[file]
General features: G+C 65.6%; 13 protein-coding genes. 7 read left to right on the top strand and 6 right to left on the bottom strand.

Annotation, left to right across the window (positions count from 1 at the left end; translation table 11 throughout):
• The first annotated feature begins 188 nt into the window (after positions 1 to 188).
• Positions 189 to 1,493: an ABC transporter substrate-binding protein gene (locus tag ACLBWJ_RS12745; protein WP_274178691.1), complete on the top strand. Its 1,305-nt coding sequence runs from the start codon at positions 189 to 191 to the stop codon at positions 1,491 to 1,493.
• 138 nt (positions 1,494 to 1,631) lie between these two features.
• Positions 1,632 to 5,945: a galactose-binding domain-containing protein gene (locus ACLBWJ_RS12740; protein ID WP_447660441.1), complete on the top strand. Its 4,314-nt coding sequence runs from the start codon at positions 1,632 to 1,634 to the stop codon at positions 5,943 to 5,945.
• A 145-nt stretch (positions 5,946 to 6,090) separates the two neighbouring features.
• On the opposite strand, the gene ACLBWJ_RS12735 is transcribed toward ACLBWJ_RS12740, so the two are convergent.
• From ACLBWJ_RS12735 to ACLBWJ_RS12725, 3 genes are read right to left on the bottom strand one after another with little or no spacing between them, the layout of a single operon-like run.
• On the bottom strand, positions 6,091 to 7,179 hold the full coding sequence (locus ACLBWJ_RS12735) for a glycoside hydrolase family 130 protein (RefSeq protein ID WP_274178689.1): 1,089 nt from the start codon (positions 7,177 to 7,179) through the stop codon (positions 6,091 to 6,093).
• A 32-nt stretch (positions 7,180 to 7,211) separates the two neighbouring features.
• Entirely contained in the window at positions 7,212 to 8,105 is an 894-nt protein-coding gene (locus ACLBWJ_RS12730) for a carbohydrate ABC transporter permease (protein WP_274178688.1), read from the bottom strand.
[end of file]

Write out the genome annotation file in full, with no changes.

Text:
General features: G+C 65.6%; 13 protein-coding genes. 7 read left to right on the top strand and 6 right to left on the bottom strand.

Annotation, left to right across the window (positions count from 1 at the left end; translation table 11 throughout):
• The first annotated feature begins 188 nt into the window (after positions 1 to 188).
• Positions 189 to 1,493: an ABC transporter substrate-binding protein gene (locus tag ACLBWJ_RS12745; protein WP_274178691.1), complete on the top strand. Its 1,305-nt coding sequence runs from the start codon at positions 189 to 191 to the stop codon at positions 1,491 to 1,493.
• 138 nt (positions 1,494 to 1,631) lie between these two features.
• Positions 1,632 to 5,945: a galactose-binding domain-containing protein gene (locus ACLBWJ_RS12740; protein ID WP_447660441.1), complete on the top strand. Its 4,314-nt coding sequence runs from the start codon at positions 1,632 to 1,634 to the stop codon at positions 5,943 to 5,945.
• A 145-nt stretch (positions 5,946 to 6,090) separates the two neighbouring features.
• On the opposite strand, the gene ACLBWJ_RS12735 is transcribed toward ACLBWJ_RS12740, so the two are convergent.
• From ACLBWJ_RS12735 to ACLBWJ_RS12725, 3 genes are read right to left on the bottom strand one after another with little or no spacing between them, the layout of a single operon-like run.
• On the bottom strand, positions 6,091 to 7,179 hold the full coding sequence (locus ACLBWJ_RS12735) for a glycoside hydrolase family 130 protein (RefSeq protein ID WP_274178689.1): 1,089 nt from the start codon (positions 7,177 to 7,179) through the stop codon (positions 6,091 to 6,093).
• A 32-nt stretch (positions 7,180 to 7,211) separates the two neighbouring features.
• Entirely contained in the window at positions 7,212 to 8,105 is an 894-nt protein-coding gene (locus ACLBWJ_RS12730) for a carbohydrate ABC transporter permease (protein WP_274178688.1), read from the bottom strand.